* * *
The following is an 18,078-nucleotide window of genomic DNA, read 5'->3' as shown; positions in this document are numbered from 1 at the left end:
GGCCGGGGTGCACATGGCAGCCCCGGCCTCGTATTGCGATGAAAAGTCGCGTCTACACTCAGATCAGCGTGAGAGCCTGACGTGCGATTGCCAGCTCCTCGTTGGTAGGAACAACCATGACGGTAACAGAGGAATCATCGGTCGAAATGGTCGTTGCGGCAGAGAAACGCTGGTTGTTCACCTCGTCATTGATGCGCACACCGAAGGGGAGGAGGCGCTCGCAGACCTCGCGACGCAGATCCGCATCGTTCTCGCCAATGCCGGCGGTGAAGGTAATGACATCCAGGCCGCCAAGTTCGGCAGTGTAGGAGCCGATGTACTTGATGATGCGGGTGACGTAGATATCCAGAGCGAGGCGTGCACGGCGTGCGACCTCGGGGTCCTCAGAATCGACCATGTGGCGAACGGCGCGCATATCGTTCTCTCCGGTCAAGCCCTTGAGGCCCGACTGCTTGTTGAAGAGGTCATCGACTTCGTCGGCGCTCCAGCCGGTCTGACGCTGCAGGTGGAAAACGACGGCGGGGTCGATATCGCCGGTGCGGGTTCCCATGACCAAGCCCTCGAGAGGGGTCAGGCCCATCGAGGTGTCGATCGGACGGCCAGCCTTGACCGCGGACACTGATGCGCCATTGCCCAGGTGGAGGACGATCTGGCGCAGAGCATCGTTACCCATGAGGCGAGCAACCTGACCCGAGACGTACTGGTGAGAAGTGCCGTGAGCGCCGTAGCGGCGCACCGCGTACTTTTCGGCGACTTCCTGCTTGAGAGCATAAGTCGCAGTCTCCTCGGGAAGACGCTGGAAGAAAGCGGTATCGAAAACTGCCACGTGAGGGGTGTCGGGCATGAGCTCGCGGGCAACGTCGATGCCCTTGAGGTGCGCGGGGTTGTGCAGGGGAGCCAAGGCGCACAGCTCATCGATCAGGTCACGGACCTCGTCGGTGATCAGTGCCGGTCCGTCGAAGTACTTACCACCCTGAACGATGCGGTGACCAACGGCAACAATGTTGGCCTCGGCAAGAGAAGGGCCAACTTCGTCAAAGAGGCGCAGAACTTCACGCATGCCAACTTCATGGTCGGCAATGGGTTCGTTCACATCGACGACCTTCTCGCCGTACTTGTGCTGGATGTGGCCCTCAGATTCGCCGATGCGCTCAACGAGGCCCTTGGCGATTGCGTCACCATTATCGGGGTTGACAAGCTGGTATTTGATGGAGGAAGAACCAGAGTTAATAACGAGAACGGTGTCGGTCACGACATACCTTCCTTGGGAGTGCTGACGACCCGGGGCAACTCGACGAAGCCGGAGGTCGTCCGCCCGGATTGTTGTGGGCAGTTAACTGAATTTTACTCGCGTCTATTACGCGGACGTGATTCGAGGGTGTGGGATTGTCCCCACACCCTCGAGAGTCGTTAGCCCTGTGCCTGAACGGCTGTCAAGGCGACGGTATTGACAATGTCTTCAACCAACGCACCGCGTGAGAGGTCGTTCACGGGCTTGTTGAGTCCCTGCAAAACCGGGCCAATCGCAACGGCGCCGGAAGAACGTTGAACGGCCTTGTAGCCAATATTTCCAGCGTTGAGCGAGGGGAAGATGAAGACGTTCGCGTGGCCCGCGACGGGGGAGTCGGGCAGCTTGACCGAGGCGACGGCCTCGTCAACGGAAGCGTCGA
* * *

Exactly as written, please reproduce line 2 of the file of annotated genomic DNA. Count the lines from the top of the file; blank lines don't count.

GGCCGGGGTGCACATGGCAGCCCCGGCCTCGTATTGCGATGAAAAGTCGCGTCTACACTCAGATCAGCGTGAGAGCCTGACGTGCGATTGCCAGCTCCTCGTTGGTAGGAACAACCATGACGGTAACAGAGGAATCATCGGTCGAAATGGTCGTTGCGGCAGAGAAACGCTGGTTGTTCACCTCGTCATTGATGCGCACACCGAAGGGGAGGAGGCGCTCGCAGACCTCGCGACGCAGATCCGCATCGTTCTCGCCAATGCCGGCGGTGAAGGTAATGACATCCAGGCCGCCAAGTTCGGCAGTGTAGGAGCCGATGTACTTGATGATGCGGGTGACGTAGATATCCAGAGCGAGGCGTGCACGGCGTGCGACCTCGGGGTCCTCAGAATCGACCATGTGGCGAACGGCGCGCATATCGTTCTCTCCGGTCAAGCCCTTGAGGCCCGACTGCTTGTTGAAGAGGTCATCGACTTCGTCGGCGCTCCAGCCGGTCTGACGCTGCAGGTGGAAAACGACGGCGGGGTCGATATCGCCGGTGCGGGTTCCCATGACCAAGCCCTCGAGAGGGGTCAGGCCCATCGAGGTGTCGATCGGACGGCCAGCCTTGACCGCGGACACTGATGCGCCATTGCCCAGGTGGAGGACGATCTGGCGCAGAGCATCGTTACCCATGAGGCGAGCAACCTGACCCGAGACGTACTGGTGAGAAGTGCCGTGAGCGCCGTAGCGGCGCACCGCGTACTTTTCGGCGACTTCCTGCTTGAGAGCATAAGTCGCAGTCTCCTCGGGAAGACGCTGGAAGAAAGCGGTATCGAAAACTGCCACGTGAGGGGTGTCGGGCATGAGCTCGCGGGCAACGTCGATGCCCTTGAGGTGCGCGGGGTTGTGCAGGGGAGCCAAGGCGCACAGCTCATCGATCAGGTCACGGACCTCGTCGGTGATCAGTGCCGGTCCGTCGAAGTACTTACCACCCTGAACGATGCGGTGACCAACGGCAACAATGTTGGCCTCGGCAAGAGAAGGGCCAACTTCGTCAAAGAGGCGCAGAACTTCACGCATGCCAACTTCATGGTCGGCAATGGGTTCGTTCACATCGACGACCTTCTCGCCGTACTTGTGCTGGATGTGGCCCTCAGATTCGCCGATGCGCTCAACGAGGCCCTTGGCGATTGCGTCACCATTATCGGGGTTGACAAGCTGGTATTTGATGGAGGAAGAACCAGAGTTAATAACGAGAACGGTGTCGGTCACGACATACCTTCCTTGGGAGTGCTGACGACCCGGGGCAACTCGACGAAGCCGGAGGTCGTCCGCCCGGATTGTTGTGGGCAGTTAACTGAATTTTACTCGCGTCTATTACGCGGACGTGATTCGAGGGTGTGGGATTGTCCCCACACCCTCGAGAGTCGTTAGCCCTGTGCCTGAACGGCTGTCAAGGCGACGGTATTGACAATGTCTTCAACCAACGCACCGCGTGAGAGGTCGTTCACGGGCTTGTTGAGTCCCTGCAAAACCGGGCCAATCGCAACGGCGCCGGAAGAACGTTGAACGGCCTTGTAGCCAATATTTCCAGCGTTGAGCGAGGGGAAGATGAAGACGTTCGCGTGGCCCGCGACGGGGGAGTCGGGCAGCTTGACCGAGGCGACGGCCTCGTCAACGGAAGCGTCGA